Designing experiments

In the previous section, a sample was dated using an experiment. The purpose of experiments in ACE is to test the effect of theory on calculated ages.  For example the sensitivity of calculated ages to muon contributions can be determined by making an experiment with no muon contributions, another with muon contributions, and comparing calculated ages calculating using both.  To make a new experiment we begin with the experiment browser, which can be invoked by clicking on the ‘Make Experiment’ button at the bottom of the sample browser.

Click on image to expand

Click on image to expand

The experiment browser lists all experiments that have been created, nuclide by nuclide and sorted into calibrated and uncalibrated experiments.  To see the details of a particular experiment just select it.  Here are the details for the 10Be Demonstration Experiment:

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Click on image to expand

From this view we can see that the 10Be Demonstration Experiment uses Guyodo and Valet (1999) geomagnetic intensity changes, and has a calibration HLSL spallation production rate of 5.07 ± 0.33 atoms per grams per year.

So how would ages of 10Be sample differ if we had used a different record of geomagnetic intensity?  To answer this question we need to create a new experiment with a different record.  To do this we click in the ‘Create Experiment‘ button at the bottom left hand corner of the experiment browser.  A new window opens:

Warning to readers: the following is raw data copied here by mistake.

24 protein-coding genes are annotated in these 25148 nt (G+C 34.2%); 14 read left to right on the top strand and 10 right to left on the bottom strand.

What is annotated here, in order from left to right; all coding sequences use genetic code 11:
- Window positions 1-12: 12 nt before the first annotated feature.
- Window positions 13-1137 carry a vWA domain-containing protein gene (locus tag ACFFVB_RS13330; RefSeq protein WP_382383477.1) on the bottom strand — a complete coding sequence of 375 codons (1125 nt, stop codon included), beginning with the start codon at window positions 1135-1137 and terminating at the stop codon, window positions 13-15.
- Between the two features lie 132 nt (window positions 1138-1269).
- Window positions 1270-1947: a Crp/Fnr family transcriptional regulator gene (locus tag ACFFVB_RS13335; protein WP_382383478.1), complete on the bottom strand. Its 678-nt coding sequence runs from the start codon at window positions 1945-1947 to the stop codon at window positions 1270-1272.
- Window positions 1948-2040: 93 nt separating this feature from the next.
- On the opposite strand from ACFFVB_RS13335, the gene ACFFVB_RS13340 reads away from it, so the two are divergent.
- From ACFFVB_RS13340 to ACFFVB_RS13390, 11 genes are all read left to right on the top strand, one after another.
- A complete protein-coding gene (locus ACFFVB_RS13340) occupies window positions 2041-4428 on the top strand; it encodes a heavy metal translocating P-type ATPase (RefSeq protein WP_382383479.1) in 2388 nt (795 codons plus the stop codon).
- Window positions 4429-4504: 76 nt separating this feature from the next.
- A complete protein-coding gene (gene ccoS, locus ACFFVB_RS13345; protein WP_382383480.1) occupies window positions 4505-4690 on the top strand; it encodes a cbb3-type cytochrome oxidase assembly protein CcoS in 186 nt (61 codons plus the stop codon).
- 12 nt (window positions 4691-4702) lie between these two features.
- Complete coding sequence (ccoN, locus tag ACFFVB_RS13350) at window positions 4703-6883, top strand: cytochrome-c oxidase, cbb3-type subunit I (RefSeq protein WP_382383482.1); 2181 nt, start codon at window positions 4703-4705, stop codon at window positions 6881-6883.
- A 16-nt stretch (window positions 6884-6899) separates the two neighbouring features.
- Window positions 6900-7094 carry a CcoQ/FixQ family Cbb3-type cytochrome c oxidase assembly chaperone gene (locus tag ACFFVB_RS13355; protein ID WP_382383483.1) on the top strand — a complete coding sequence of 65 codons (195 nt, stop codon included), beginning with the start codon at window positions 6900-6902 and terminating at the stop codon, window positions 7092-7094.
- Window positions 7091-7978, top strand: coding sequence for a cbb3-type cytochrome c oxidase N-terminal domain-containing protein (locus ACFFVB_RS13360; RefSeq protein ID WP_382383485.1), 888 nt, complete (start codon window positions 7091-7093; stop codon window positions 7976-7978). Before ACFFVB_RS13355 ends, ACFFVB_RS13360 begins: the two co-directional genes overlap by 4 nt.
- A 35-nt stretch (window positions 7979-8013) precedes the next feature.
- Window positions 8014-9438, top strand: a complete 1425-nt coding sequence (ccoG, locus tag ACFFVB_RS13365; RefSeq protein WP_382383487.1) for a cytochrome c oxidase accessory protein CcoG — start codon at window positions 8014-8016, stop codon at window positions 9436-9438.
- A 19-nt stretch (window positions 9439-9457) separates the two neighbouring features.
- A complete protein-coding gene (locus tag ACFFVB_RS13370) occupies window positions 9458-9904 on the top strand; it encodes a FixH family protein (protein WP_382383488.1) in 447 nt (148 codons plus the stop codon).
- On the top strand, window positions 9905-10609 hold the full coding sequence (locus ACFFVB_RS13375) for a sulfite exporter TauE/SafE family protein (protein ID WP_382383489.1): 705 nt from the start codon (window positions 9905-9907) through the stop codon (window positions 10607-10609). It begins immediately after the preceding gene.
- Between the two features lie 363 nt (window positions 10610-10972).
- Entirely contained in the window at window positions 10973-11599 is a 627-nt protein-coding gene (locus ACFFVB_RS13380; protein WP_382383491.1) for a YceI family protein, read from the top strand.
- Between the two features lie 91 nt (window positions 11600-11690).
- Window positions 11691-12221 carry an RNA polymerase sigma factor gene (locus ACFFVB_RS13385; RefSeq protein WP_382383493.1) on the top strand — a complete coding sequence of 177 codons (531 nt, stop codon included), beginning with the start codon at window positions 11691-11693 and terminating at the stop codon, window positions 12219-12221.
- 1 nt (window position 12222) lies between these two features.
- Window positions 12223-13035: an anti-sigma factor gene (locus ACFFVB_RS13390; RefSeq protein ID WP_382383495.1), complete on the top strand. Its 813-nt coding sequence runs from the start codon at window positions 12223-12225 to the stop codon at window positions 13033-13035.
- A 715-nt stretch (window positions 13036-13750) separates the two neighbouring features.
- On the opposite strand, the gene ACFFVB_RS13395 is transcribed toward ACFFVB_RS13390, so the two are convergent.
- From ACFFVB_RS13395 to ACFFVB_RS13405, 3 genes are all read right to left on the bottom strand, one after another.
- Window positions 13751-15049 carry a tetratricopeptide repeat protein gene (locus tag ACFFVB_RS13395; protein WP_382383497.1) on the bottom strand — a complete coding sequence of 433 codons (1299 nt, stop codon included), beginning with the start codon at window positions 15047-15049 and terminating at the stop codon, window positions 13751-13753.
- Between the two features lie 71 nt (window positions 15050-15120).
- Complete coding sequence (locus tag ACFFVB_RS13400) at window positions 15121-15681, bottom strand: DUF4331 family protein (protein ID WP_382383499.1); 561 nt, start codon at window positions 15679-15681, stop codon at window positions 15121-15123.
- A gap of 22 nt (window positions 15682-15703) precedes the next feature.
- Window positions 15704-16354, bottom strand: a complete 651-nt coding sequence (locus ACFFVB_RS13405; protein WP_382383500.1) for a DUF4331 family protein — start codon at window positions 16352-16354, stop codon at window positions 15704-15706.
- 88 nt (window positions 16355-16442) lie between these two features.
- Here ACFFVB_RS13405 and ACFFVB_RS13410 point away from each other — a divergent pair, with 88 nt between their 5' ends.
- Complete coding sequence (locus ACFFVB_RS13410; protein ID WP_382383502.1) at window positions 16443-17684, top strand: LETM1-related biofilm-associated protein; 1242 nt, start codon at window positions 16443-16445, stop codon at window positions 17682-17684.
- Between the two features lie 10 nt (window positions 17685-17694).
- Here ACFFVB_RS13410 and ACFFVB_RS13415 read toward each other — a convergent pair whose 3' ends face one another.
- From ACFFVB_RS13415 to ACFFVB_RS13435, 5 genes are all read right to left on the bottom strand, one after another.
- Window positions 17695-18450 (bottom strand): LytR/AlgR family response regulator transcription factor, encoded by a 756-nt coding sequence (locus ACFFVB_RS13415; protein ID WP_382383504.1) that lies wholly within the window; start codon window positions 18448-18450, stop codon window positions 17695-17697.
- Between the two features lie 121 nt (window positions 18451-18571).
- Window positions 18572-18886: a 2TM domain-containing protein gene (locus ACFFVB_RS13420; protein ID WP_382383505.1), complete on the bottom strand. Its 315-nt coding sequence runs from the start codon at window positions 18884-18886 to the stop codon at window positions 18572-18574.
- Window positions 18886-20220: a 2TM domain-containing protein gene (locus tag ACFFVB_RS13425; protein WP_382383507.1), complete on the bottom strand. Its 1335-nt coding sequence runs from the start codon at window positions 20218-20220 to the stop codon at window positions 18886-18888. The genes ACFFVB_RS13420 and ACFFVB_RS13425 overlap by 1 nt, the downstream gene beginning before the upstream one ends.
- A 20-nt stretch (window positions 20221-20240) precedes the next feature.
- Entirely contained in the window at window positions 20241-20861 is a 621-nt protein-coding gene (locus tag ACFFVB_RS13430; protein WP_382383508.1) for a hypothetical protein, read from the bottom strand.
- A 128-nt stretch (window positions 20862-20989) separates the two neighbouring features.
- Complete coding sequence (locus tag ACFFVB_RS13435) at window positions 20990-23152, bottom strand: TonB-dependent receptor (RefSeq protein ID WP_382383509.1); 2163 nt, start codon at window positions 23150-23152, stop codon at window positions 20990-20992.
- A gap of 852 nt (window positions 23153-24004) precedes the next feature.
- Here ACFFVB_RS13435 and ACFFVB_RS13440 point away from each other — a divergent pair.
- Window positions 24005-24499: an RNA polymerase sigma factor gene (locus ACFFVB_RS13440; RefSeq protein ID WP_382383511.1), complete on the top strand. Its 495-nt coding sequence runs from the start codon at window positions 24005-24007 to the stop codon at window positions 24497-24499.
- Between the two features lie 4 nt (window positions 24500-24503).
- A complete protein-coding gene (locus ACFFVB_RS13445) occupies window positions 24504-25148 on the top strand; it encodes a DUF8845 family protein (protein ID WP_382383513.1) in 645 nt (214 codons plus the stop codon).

In this window we:

  • Choose which nuclide we want to work with (10Be, from the pull down menu)
  • Give the experiment a name (’10Be New Intensity’)
  • Choose a timestep (10 yrs, same as for the demonstration experiment).

This is step 1 of 6.  To continue we use the ‘Next’ Button, or select the next panel at the top named ‘Workflows’.

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Click on image to expand

The workflow is the process through which the sample is passed.  Calibration is a workflow.  Dating is a workflow.  Ultimately ACE is expandable so that any relevant process (the calculation of steady state erosion ages, the comparison of scaling differences) can be thought of as a workflow.  In this panel there is only one option, which is ‘Non 36Cl Time Stepping Calibration’.  This workflow will calculate HLSL production rates.  When this workflow has been selected we continue by selecting ‘Next’, to the panel named ‘Calibration Set':